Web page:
When family, friends and well-wishers gathered at that little church in Old Harbour last Wednesday to say farewell to the mother of Orrette Bruce Golding, we discerned the mettle from which this career politician was formed. Mrs Enid Golding was a well-qualified teacher, a historian who co-wrote a high-school history book with her brother Rupert Bent Sr, regarded as the first of its kind in Jamaica. She was a woman of great faith and in his amusing and stirring tribute, the PM said, “We were not sent to church – we were taken.”

Bruce Golding’s daughter, Sherene Golding Campbell reflected on her grandmother’s kindness and wisdom: “She told us to be busy, and to be busy with a purpose,” she said. The tributes of the beautiful great grandchildren, niece Blossom Ormsby and the PM’s accomplished brothers, revealed a family founded by two stalwart Jamaicans and held together by a passion for righteousness in all aspects of their lives. Mrs Golding and her late husband, JLP MP and Speaker of the House Tacius Golding had been married for 52 years, and made family their first responsibility.

We harked back to TV commercials for the JLP election campaign of 2002 when Bruce Golding’s wife Lorna and daughter Sherene told us about his support and affirmation of family. “See this kitchen cabinet?” gestured Sherene. “Pops installed it for me.”

Believe it or not, Bruce Golding is reserved almost to the point of shyness, which has been misinterpreted by some as aloofness. But those who know him, know that this is a deeply caring human being. I remember meeting the mother of 2008 Digicel Rising Stars winner Cameal Davis of Denham Town who said Mr Golding had enthusiastically supported his constituent’s efforts, donating phone credit so she could vote multiple times!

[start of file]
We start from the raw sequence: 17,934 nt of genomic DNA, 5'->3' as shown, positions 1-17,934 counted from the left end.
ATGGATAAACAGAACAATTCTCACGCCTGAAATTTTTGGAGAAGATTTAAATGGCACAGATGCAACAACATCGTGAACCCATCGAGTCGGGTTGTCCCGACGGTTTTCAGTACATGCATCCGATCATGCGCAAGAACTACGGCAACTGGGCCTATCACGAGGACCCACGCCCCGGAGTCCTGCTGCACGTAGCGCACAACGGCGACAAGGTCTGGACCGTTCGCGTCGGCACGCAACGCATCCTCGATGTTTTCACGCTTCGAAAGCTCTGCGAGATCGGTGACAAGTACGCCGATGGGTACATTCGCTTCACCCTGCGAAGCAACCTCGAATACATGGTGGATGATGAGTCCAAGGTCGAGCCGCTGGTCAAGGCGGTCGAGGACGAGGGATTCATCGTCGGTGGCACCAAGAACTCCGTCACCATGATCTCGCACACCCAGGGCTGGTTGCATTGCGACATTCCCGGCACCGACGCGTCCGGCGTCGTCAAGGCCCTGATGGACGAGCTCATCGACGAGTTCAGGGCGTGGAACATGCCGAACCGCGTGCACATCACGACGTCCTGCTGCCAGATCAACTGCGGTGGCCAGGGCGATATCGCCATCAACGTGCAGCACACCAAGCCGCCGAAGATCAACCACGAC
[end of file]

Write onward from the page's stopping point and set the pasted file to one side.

And so, as I said to Lorna Golding last Sunday evening, Jamaica hasn’t truly understood this man who loves her so passionately, that indeed he has dedicated his life to her development. Staff members at Gordon House say there is no politician that has used their library so avidly, ever since he entered that place at the age of 24, still the youngest Jamaican ever to have been elected to a parliamentary seat.

As the aspirants to Jamaica House make their feelings known, I cast my mind back to that balmy November evening when my friends Bruce Golding and Beverley Anderson Manley sat with us to celebrate our company’s 30th anniversary. Beverley glanced at Bruce’s shoes and humorously observed their size. Yes indeed, those are big shoes to fill. Golding’s successor will do well to lean on this statesman (hardly yet an elder) for wisdom and guidance.


  1. Is this a sane statement? Where did he leave gracefully? He left in Disgrace as well as the Office of the Prime Minister which has never been brought to that low level, with his act of corruption. As a writer I would encourage you to read the Economic Hit Man. Then you will see that Golding did nothing that destroy this country. I see you pointing to the murder reduction, if it were not for Peter Phillip nothing would have change and the Murder rate would have tripled. It hurts to see people try to pretty up garbage.

  2. I agree that Peter Phillips was a very honest, solid Security Minister. Bruce Golding blundered badly and apologised to the country last year. As he said, that was not enough, hence his withdrawal. It is a tragic situation, as he worked very hard to keep our country economically stable, and made high school education and health care free right after being elected. He could have still tried to hold on to power so give him a little credit.